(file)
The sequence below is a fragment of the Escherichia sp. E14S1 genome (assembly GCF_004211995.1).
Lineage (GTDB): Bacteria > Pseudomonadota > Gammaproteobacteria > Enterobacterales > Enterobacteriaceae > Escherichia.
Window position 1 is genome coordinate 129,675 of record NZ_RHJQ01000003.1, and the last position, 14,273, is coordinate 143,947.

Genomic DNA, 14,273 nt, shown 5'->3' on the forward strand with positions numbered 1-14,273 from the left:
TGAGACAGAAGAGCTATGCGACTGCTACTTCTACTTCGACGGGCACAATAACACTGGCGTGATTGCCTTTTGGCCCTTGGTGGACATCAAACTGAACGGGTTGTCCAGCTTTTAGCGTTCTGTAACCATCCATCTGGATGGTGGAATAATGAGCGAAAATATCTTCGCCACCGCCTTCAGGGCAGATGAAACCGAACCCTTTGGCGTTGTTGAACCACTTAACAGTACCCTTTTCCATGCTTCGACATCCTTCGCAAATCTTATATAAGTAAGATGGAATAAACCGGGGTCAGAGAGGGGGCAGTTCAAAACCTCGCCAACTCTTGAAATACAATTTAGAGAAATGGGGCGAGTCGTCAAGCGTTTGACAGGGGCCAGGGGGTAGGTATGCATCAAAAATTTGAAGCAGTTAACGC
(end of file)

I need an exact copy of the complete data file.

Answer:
The sequence below is a fragment of the Escherichia sp. E14S1 genome (assembly GCF_004211995.1).
Lineage (GTDB): Bacteria > Pseudomonadota > Gammaproteobacteria > Enterobacterales > Enterobacteriaceae > Escherichia.
Window position 1 is genome coordinate 129,675 of record NZ_RHJQ01000003.1, and the last position, 14,273, is coordinate 143,947.

Genomic DNA, 14,273 nt, shown 5'->3' on the forward strand with positions numbered 1-14,273 from the left:
TGAGACAGAAGAGCTATGCGACTGCTACTTCTACTTCGACGGGCACAATAACACTGGCGTGATTGCCTTTTGGCCCTTGGTGGACATCAAACTGAACGGGTTGTCCAGCTTTTAGCGTTCTGTAACCATCCATCTGGATGGTGGAATAATGAGCGAAAATATCTTCGCCACCGCCTTCAGGGCAGATGAAACCGAACCCTTTGGCGTTGTTGAACCACTTAACAGTACCCTTTTCCATGCTTCGACATCCTTCGCAAATCTTATATAAGTAAGATGGAATAAACCGGGGTCAGAGAGGGGGCAGTTCAAAACCTCGCCAACTCTTGAAATACAATTTAGAGAAATGGGGCGAGTCGTCAAGCGTTTGACAGGGGCCAGGGGGTAGGTATGCATCAAAAATTTGAAGCAGTTAACGC